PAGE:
Janet Bannister @ Bitmaker – Fireside chat

Our latest Fireside welcomed Janet Bannister to the Bitmaker space! Turning our third floor classroom into a buzzing evening event gets us energized. Janet is the General Partner at Real Ventures, a seed venture firm that focuses on early investment. Prior to this she launched Kijiji, one of Canada's most visited websites.

Janet sat down with Bitmaker’s CEO and Founder Andrew Mawer to discuss her background, the effect of the low Canadian dollar on startups and offered advice to young entrepreneurs.

Taking stock of Kijiji’s triumph

When exploring how Janet and her team made Kijiji the success it is today, she emphasized that its conception was very focused. Though colleagues felt that relying on having a nicer looking and overall “cleaner” platform – with more images and no personal ads – would easily bring in users, Janet disagreed. “All that matters is at the end of the day is that if I’m a buyer, I find what I’m looking for. If you’re a seller, all you care about is whether you sell what you have.”

You need to know your audience in order to harness traffic. It was important for Kijiji to stand apart from Craigslist to succeed, and so the team zeroed in on a specific demographic that was otherwise being overlooked. Cut to: Young families. They were not prominent users on Craigslist, and as a group they tend to go through a lot of transitional stages – cribs, bikes, clothing and cars and beyond. These stages present many opportunities for buying and selling.

“When we built Kijiji, I was so maniacal.” Janet grinned. “We did some experiments on what would drive traffic to the site. From there I would continually say ‘We’re going to be the best in the world for these levers of generating traffic and that’s it.’”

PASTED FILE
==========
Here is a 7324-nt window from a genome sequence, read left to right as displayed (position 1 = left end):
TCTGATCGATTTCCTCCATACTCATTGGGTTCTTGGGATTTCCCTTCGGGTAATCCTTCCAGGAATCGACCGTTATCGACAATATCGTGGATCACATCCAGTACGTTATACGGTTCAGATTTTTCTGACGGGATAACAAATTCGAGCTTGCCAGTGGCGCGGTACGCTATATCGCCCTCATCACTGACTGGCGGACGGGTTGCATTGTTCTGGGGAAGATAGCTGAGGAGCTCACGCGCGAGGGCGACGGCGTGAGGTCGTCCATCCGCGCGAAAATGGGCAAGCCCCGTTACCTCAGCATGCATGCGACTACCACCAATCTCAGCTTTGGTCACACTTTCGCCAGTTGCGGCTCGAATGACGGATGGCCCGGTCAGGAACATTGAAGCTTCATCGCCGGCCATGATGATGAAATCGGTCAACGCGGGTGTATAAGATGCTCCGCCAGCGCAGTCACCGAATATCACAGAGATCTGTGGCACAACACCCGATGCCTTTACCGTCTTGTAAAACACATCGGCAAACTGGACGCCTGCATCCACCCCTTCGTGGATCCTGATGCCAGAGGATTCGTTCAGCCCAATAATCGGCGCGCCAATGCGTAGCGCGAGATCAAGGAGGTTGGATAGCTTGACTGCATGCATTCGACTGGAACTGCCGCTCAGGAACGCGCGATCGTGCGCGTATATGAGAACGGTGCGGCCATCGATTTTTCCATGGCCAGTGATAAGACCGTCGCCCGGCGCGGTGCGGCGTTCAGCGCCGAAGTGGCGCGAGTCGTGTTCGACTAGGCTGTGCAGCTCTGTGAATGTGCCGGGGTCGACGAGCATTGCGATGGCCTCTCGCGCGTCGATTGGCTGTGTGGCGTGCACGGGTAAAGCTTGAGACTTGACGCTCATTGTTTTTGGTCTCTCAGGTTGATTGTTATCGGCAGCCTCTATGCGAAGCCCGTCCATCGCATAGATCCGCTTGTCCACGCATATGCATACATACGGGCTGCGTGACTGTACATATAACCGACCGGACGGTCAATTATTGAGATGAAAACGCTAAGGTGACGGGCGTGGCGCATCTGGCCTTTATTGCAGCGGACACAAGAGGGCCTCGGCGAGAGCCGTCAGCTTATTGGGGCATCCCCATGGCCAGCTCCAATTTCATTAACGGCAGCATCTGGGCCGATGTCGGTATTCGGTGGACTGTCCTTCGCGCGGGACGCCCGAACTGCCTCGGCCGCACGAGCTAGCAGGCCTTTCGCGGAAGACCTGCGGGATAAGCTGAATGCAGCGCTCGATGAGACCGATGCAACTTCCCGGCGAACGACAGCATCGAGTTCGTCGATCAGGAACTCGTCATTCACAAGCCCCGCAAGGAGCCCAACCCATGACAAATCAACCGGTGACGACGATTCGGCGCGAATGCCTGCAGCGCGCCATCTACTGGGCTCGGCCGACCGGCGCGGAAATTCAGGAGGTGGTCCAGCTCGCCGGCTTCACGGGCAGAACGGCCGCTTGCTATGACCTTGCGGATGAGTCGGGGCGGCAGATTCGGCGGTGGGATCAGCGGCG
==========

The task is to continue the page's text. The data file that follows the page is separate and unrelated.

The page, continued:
Raising with a low Canadian dollar

When asked about the ways that the current rate of the Canadian dollar affect US investment, Janet was realistic. It definitely can be difficult to raise funds in this climate, but having a low dollar here can be helpful so long as you’re not reliant upon it remaining that way.

Though it’s not advisable to build a cost structure that is dependent upon precarious variables such as exchange rate, Janet asserted that it is creating a draw for some US investment in Canada. “They’re saying ‘Oh, Canada’s on sale.’ They see great stuff going on and they want to come here to Toronto and Waterloo.”

When is it time for a founder to leave the bootstrapping days behind and focus on raising? For Janet, it depends on the circumstances. “If you can bootstrap for a while, that’s great. Ultimately, that will make fundraising easier. At the same time, if you can raise some money and raise it easily that can accelerate your growth.

“It really depends on your financial situation, however one thing to consider is, how important is it to be first to market? If that’s going to be the most important thing for winning, then you need to go fast and raise earlier. If you say, No – because of the dynamics of the market or the technology or whatever – I think I can go a little slower; then you don’t have to give away as much of your company when you raise.”

Pitching that startup? Research!

What does Janet look for when she’s assessing a pitch? She seeks hard workers and entrepreneurs who’ve done their homework. She recommends having a co-founder, especially someone who is more tech-focused. “It kills me when someone has begun a startup but hasn’t done the research to see if it’s really going to work. Make sure that you’ve done as much work as you can to ensure it’s viable. Understand the competition. Once you get going, be extremely focused.”

Thank you to everyone who came out to hear Janet! We’d also like to extend special thanks to Toronto startups Neutun, Tack, and Qoints for kicking off the night pitching their work to Janet and the crowd. Good luck to you all!